that the alignment scope is not aligned (collimated). That seems

pretty dumb to me. >

> Sorry, just venting after a cold cloudy winter.

>

> Clear skies,

> Mike

>

> [Non-text portions of this message have been removed]

>







----------------------------

#32348 Mar 12, 2007

Hi Mike,



FWIW, re: Losmandy polar scope reticle centering.



Its usually not that critical.



Many many times, I've simply eyeball centered Polaris through an open

bore-hole in a GM-8 and visually observed with relatively good

tracking never using the polar scope at all. It very much depends on

the focal length of the scope in use at the time. 800mm refractors,

usually no problem; 2350mm SCTs want more critical alignment via the

polar scope.



Over the years, I've centered 2 reticles. Its a delicate task, but

first you must determine if its even necessary and usually it really

isn't, IMHO.



I believe the reason that the reticle has adjustment is too allow for

manufacturing variances in the tolerances of the bore hole, i.e., a

few .001" here or there.



If imaging, whether the reticle was centered or not, I always drift

align after getting close with the reticle. Once you've drift aligned

enough, it doesn't take very long.



To determine if your reticle needs any adjustment, accurately drift

align, and then re-check your reticle to see the displacement error.

It may be so small that its not worth risking breaking your reticle.



If you decide to adjust it, first back off all 3 screws a whisker.

Then determine which direction you want to move the reticle and back

off the opposite side a 2nd whisker or two. Then gently adjust the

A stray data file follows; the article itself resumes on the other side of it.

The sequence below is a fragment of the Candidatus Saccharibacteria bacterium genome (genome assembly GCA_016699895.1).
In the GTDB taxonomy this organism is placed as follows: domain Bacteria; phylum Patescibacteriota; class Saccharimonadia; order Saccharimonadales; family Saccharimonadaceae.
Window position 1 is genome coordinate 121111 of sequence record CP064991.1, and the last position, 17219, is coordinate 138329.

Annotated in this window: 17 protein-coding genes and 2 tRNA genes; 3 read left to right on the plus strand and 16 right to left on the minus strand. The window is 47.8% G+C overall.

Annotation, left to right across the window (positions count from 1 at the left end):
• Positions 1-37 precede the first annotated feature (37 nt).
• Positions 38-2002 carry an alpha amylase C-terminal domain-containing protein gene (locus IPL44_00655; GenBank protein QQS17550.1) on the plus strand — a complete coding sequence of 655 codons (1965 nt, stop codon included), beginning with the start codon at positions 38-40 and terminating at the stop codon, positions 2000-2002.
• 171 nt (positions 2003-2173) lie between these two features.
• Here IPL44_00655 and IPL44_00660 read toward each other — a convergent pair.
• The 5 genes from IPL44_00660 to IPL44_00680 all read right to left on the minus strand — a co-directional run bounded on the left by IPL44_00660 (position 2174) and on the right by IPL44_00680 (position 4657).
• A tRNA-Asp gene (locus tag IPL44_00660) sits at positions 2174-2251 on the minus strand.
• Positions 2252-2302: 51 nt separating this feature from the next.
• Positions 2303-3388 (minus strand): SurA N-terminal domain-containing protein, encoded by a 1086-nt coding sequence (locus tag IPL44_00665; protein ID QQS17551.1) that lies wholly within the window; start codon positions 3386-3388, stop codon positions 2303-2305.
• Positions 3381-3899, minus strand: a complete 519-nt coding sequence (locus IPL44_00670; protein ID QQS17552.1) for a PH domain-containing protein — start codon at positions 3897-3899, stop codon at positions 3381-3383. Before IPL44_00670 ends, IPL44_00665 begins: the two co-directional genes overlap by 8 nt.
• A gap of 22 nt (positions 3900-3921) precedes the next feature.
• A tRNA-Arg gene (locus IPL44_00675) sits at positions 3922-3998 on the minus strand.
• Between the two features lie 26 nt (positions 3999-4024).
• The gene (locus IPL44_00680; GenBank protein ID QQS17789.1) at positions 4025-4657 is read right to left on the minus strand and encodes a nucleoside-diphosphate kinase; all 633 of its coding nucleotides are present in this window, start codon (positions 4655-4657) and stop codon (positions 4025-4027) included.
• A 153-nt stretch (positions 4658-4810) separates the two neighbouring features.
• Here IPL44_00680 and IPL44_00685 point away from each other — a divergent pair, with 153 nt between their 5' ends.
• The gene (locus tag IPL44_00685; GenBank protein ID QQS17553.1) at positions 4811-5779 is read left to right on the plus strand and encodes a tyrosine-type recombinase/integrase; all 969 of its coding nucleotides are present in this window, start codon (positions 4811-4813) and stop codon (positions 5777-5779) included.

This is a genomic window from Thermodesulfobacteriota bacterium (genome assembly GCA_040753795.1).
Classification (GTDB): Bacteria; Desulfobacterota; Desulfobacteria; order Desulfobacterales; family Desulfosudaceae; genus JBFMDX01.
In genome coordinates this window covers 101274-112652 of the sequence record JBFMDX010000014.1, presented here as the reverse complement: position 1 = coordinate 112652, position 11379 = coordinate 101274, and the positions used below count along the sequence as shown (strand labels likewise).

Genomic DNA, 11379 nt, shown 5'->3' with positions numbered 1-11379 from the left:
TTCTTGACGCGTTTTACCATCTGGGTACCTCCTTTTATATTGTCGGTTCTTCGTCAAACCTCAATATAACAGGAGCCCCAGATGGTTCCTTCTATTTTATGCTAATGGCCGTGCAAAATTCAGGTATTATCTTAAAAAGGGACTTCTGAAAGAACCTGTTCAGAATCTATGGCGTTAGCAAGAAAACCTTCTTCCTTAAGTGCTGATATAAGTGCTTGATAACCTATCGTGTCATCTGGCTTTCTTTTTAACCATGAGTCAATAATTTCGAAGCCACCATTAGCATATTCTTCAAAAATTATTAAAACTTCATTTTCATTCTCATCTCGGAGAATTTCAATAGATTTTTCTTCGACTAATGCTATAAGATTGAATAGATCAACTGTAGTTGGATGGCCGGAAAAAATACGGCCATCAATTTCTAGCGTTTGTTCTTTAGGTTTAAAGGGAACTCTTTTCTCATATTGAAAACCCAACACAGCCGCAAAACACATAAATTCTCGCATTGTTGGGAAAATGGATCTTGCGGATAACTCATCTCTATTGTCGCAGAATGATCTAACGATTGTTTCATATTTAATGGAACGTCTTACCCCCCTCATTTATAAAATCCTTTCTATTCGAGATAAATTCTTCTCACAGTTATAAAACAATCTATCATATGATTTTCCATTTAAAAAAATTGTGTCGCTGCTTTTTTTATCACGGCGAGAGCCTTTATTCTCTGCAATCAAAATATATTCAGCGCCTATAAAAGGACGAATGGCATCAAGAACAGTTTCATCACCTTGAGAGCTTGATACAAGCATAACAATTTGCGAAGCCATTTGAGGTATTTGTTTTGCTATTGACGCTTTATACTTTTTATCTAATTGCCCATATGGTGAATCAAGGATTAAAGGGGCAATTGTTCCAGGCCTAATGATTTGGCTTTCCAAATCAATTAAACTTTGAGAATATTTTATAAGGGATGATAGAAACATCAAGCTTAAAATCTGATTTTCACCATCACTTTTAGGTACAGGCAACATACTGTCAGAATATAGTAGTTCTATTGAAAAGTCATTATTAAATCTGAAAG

correct screw to move the reticle in the correct direction. Upon

feeling ANY pressure AT ALL, however light, STOP, and loosen the

other side another whisker immediately. Your tweaks will be very,

very minimal at all times. Your tiny allen wrench can apply a lot of

torque against something so fragile as the delicate reticle with

little effort. Always use the long side of the allen wrench in the PS

housing and turn the small side.



I have broken one reticle and ordered another from Scott so I tell

you this from experience on how to do it and that its usually not

needed. I like being anal and tweaking stuff so I couldn't resist

g>.



But I am not at all concerned about centering my current reticle

based on my experience and especially since my PS is shared between

two different mounts (GM-8 and MI-250). Centered in the housing is

good enough for visual use, and for imaging you're still gonna drift

align if not in a permanent set-up.



Jay



----------------------------

#32349 Mar 13, 2007

Jay,



Thanks for the detailed advise. I'll calm down as give the reticule another go today.



As usual, I just had to tweak things. And as usual my first attempt made things worse. At least the reticule is still intact.



Success in this hobby requires a large dose of humor!



Clear skies,

Mike



[Non-text portions of this message have been removed]



----------------------------

#32352 Mar 13, 2007

Just to be clear that we are talking about the same issue. I think I

misunderstood your "collimation" reference in an earlier post

relative to a previous experience of mine.



To check and center the reticle, if needed, in the PS in the daylight

by using a fixed target such as a telephone pole insulator is not

difficult at all. Just be very patient and have a light touch. See

the AP site's technical section for details.



But, I took it too far and then tried to verify whether a centered

reticle in the PS housing is also a "collimated" reticle to a

specific mount's manufacturing accuracy by drift aligning at night to

check any displacement error. This step is not necessary. Simply

centering the reticle on axis in the PS housing is plenty good

enough, IMO.













--- In Losmandy_users@yahoogroups.com, "Michael Tapper" tapsky@...>

wrote: >

> Jay,

>

> Thanks for the detailed advise. I'll calm down as give the reticule

another go today. >

> As usual, I just had to tweak things. And as usual my first attempt